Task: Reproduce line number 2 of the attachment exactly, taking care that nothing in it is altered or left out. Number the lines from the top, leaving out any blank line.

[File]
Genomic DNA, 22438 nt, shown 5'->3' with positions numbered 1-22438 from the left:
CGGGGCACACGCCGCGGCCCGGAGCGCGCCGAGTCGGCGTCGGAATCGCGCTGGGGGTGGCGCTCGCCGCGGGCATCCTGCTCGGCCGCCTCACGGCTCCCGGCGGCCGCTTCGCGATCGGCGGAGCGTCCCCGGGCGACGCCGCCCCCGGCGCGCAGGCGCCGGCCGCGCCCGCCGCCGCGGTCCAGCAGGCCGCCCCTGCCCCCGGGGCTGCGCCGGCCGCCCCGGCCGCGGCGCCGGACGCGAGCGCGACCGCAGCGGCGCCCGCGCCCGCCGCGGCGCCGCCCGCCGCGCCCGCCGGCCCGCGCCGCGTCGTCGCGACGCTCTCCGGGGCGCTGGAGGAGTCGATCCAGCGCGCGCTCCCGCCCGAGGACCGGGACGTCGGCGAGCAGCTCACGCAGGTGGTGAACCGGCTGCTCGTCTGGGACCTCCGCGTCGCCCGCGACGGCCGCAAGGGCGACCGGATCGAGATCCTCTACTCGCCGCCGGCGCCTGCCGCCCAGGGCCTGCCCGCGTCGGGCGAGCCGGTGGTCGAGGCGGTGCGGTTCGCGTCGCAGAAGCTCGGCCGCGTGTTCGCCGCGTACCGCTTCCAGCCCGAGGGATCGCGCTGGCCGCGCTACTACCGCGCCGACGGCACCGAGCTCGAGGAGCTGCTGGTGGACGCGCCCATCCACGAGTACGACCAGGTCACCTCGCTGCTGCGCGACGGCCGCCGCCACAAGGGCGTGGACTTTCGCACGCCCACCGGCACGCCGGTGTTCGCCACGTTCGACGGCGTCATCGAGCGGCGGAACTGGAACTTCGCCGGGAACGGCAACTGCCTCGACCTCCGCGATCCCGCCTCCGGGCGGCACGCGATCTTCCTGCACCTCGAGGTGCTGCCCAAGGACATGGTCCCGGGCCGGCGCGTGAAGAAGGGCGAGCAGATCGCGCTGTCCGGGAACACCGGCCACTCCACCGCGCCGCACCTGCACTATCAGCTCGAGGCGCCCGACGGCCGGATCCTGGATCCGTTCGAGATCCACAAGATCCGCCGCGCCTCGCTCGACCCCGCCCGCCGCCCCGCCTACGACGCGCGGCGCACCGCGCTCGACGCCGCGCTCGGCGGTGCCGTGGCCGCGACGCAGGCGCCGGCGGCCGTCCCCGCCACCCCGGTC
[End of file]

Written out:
CGGGGCACACGCCGCGGCCCGGAGCGCGCCGAGTCGGCGTCGGAATCGCGCTGGGGGTGGCGCTCGCCGCGGGCATCCTGCTCGGCCGCCTCACGGCTCCCGGCGGCCGCTTCGCGATCGGCGGAGCGTCCCCGGGCGACGCCGCCCCCGGCGCGCAGGCGCCGGCCGCGCCCGCCGCCGCGGTCCAGCAGGCCGCCCCTGCCCCCGGGGCTGCGCCGGCCGCCCCGGCCGCGGCGCCGGACGCGAGCGCGACCGCAGCGGCGCCCGCGCCCGCCGCGGCGCCGCCCGCCGCGCCCGCCGGCCCGCGCCGCGTCGTCGCGACGCTCTCCGGGGCGCTGGAGGAGTCGATCCAGCGCGCGCTCCCGCCCGAGGACCGGGACGTCGGCGAGCAGCTCACGCAGGTGGTGAACCGGCTGCTCGTCTGGGACCTCCGCGTCGCCCGCGACGGCCGCAAGGGCGACCGGATCGAGATCCTCTACTCGCCGCCGGCGCCTGCCGCCCAGGGCCTGCCCGCGTCGGGCGAGCCGGTGGTCGAGGCGGTGCGGTTCGCGTCGCAGAAGCTCGGCCGCGTGTTCGCCGCGTACCGCTTCCAGCCCGAGGGATCGCGCTGGCCGCGCTACTACCGCGCCGACGGCACCGAGCTCGAGGAGCTGCTGGTGGACGCGCCCATCCACGAGTACGACCAGGTCACCTCGCTGCTGCGCGACGGCCGCCGCCACAAGGGCGTGGACTTTCGCACGCCCACCGGCACGCCGGTGTTCGCCACGTTCGACGGCGTCATCGAGCGGCGGAACTGGAACTTCGCCGGGAACGGCAACTGCCTCGACCTCCGCGATCCCGCCTCCGGGCGGCACGCGATCTTCCTGCACCTCGAGGTGCTGCCCAAGGACATGGTCCCGGGCCGGCGCGTGAAGAAGGGCGAGCAGATCGCGCTGTCCGGGAACACCGGCCACTCCACCGCGCCGCACCTGCACTATCAGCTCGAGGCGCCCGACGGCCGGATCCTGGATCCGTTCGAGATCCACAAGATCCGCCGCGCCTCGCTCGACCCCGCCCGCCGCCCCGCCTACGACGCGCGGCGCACCGCGCTCGACGCCGCGCTCGGCGGTGCCGTGGCCGCGACGCAGGCGCCGGCGGCCGTCCCCGCCACCCCGGTC